Wolves, lives and thieves are examples of irregular plural nouns. Although it may seem as if some nouns have irregular plurals which don't follow any rules, usually they do, only the rules they follow are very old!
With the examples of "wolves", "lives" and "thieves", the rule dictates that the f or -fe of "wolf", "life" and "thief" becomes a v when followed by s/-es. Other irregular plurals change the vowels instead. "Mouse" becomes "mice", for instance, "goose" becomes "geese", and "woman" becomes "women". Other words don't change at all, whether they are singular or plural, as in the case of "sheep" and "fish" (although "fishes" is acceptable where "sheepses" is not). Finally, English has a few words which retain very old plural forms, such as "child"/"children" and "ox"/"oxen". Some words, especially these familiar, domestic and farm-related, words, are not in a hurry to change to regular forms!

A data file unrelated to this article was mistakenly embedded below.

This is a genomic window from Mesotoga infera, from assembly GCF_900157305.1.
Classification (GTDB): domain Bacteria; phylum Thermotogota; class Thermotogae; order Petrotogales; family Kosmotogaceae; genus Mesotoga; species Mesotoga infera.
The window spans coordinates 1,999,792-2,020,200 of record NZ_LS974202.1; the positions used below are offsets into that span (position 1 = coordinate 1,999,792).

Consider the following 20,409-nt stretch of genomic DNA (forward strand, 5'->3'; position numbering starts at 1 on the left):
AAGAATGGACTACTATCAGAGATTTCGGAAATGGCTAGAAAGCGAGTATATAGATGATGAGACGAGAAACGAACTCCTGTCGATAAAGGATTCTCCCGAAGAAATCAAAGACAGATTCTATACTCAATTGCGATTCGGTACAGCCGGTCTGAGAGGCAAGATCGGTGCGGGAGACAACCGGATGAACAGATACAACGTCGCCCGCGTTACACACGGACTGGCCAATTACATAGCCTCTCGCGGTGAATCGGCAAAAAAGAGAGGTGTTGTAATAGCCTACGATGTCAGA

Play this quiz to see how well you know your irregular plural nouns.